Wilson-Raybould on SNC-Lavalin ethics report: 'Canadians need to have their trust rebuilt'
A day after a report was released that found Prime Minister Justin Trudeau broke federal ethics laws in the SNC-Lavalin affair, the woman at the centre of the scandal is still looking for one thing: an apology to Canadians.
In an interview with Global News Thursday, former justice minister and attorney general Jody Wilson-Raybould said Trudeau’s continued refusal to say he’s sorry for his actions is glaring after the report from ethics commissioner Mario Dion, which backed up the now-Independent MP’s version of events.
“I was always taught that when you do something wrong, you apologize for it,” Wilson-Raybould said. “I think it would have gone a long way.
“I think it’s important to ensure Canadians have a measure of trust in their public officials. I think it’s an opportunity to apologize to Canadians and rebuild some trust that has been lost.”
Dion found that Trudeau broke the Conflict of Interest Act, specifically Section 9, which bars public office holders from “using their position to seek to influence a decision to improperly further the private interests of a third party.”
Wilson-Raybould testified before the House of Commons justice committee this spring that she faced a campaign of inappropriate pressure from Trudeau and 10 of his most senior officials last year to offer a deferred prosecution agreement to SNC-Lavalin.
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Dion’s report reinforces Wilson-Raybould’s concerns about her interactions with the prime minister and his staff, noting a specific desire to “improperly further the interests of SNC-Lavalin.”
Trudeau has said he accepts the report, but disagrees with some of its findings, including that he shouldn’t have raised concerns Wilson-Raybould should consider when making her decision.
Now that the report is out, Wilson-Raybould said the only regret she has is that it’s taken so long for the truth to come out.
“The regret I have is that this has preoccupied the country for now some eight months, and it didn’t have to,” she said.
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“Something went seriously wrong here, and this could have been resolved. Actions could have been taken to remedy this situation and to acknowledge it wouldn’t happen again, and potentially seen the prime minister apologize back as early as February. That, to me, is a regret.”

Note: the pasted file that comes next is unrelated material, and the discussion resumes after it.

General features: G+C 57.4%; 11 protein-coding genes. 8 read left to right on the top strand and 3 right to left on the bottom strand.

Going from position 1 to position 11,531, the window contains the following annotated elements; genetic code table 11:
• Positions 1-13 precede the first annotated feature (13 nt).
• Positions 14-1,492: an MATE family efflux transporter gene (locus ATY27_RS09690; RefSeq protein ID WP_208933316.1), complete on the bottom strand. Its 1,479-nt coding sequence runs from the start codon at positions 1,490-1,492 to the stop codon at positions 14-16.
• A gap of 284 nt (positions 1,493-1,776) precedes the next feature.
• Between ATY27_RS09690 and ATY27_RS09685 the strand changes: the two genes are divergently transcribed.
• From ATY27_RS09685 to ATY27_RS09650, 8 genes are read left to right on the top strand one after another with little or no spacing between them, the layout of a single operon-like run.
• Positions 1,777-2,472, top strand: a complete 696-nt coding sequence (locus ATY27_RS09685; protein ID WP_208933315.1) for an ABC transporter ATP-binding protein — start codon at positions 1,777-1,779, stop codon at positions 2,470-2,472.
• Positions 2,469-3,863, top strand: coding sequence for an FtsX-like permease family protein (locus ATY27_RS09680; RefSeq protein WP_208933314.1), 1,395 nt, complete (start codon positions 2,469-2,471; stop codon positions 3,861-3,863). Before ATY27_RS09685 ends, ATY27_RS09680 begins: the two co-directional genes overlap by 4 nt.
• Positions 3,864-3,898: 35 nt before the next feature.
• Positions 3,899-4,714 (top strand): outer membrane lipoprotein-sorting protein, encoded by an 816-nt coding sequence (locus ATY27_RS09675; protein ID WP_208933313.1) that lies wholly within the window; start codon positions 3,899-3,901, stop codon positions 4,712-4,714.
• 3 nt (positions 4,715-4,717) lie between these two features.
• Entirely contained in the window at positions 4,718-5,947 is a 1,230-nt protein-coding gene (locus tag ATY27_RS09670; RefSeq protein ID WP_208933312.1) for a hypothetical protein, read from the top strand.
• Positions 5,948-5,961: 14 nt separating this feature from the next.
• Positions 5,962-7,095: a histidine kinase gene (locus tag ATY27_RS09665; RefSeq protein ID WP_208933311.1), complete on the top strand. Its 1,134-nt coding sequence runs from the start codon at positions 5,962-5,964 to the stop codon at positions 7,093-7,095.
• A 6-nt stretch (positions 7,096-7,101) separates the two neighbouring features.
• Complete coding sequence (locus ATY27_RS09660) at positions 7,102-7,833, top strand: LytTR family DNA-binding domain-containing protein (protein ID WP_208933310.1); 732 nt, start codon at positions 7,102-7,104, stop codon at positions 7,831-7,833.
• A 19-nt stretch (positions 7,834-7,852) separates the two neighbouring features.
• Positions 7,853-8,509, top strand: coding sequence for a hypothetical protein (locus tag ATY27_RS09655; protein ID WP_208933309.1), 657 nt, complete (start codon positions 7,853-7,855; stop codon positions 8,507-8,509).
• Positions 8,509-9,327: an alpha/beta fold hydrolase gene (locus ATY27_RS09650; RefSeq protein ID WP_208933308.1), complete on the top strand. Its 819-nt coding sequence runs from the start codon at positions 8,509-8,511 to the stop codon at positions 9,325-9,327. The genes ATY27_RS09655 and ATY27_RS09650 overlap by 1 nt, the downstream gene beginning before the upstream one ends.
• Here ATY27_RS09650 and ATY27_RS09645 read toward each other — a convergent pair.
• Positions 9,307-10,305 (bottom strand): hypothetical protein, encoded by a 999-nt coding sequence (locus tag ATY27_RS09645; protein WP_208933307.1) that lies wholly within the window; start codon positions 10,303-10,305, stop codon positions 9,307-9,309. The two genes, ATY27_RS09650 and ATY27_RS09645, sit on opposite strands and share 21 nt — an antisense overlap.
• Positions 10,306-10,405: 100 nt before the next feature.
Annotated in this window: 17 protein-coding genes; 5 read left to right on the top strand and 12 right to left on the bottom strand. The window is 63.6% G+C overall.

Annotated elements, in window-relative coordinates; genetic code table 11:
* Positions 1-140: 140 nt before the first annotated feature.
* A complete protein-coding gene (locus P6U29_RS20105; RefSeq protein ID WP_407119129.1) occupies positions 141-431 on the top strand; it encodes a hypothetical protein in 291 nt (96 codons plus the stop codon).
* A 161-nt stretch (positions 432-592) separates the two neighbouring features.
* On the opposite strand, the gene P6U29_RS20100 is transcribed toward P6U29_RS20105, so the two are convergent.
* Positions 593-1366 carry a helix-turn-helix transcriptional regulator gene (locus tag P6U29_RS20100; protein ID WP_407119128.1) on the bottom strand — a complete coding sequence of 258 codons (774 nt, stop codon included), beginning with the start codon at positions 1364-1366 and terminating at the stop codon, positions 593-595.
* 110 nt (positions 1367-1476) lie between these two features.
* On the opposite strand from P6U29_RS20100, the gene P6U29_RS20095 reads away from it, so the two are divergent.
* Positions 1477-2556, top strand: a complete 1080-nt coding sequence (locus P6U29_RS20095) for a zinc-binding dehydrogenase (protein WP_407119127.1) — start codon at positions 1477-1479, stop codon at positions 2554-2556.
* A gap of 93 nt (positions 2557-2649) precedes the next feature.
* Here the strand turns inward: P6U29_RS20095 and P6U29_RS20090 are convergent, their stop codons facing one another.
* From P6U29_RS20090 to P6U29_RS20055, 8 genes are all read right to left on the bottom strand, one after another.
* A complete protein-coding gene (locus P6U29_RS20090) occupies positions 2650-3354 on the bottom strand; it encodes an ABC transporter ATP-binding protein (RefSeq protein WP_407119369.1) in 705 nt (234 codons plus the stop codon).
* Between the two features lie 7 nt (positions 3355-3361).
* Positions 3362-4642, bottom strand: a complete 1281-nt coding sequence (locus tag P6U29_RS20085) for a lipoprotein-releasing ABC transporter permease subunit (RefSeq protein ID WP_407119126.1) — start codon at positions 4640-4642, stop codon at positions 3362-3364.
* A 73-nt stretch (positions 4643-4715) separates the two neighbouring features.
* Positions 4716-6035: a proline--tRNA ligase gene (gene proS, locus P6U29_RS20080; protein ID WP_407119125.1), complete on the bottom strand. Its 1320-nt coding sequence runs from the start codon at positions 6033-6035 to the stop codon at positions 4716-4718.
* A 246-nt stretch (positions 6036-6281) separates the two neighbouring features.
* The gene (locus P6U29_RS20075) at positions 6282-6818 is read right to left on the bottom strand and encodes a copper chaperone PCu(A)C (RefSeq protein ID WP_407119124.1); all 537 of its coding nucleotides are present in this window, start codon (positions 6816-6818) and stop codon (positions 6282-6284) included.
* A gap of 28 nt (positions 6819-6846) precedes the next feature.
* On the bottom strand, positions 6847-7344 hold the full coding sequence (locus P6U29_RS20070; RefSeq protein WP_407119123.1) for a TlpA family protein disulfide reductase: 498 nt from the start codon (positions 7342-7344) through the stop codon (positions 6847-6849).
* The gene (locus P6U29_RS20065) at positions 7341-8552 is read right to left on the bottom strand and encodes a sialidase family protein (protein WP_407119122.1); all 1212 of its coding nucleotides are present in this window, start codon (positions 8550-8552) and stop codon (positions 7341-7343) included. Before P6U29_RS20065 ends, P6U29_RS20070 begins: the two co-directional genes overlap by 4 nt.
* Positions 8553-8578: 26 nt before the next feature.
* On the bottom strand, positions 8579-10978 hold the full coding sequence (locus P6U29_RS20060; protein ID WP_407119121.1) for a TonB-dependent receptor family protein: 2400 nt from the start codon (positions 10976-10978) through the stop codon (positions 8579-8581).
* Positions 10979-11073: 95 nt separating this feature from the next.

The scandal led to Wilson-Raybould being shuffled out of the justice minister role, before being booted from the Liberal caucus altogether in April. She is now running for reelection as an Independent in her riding of Vancouver-Granville.
Despite facing a historically tough hill to climb towards a second term without a party to back her, Wilson-Raybould said she’s hopeful the report on the scandal that made her a household name will lead to a different political climate.
“The undercurrent of what the report represents, or the desire of what I heard, is people want to do politics differently and in a less partisan way,” she said.
“As an Independent, I see myself somewhat as a bridge builder, trying to work towards addressing fundamental issues that aren’t particularized to one particular party. Like climate change: the only way we’re going to find a solution to that is to take off, as much as possible, our partisan hats.”
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Despite being barred from raising money until the writ drops for the October election, the Independent candidate said she has a team of 300 volunteers knocking on doors around the Vancouver-Granville riding four days a week to get the word out.
She said the report and the scandal itself isn’t at the top of her constituents’ minds, instead pointing to high-profile issues like affordable housing and the environment.
Beyond winning reelection, Wilson-Raybould said she wants Canadians to learn from what happened between her and the prime minister.
“We need to be very vigilant in terms of making sure our institutions are independent, that we underscore and enforce the fundamental tenants of our democracy and uphold the rule of law,” she said.
“I want individuals to act in a manner that makes sure we keep what’s sacred to us as Canadians, which is our democracy. Everybody has a role to play in that.”
— With files from Amanda Connolly and Nadia Stewart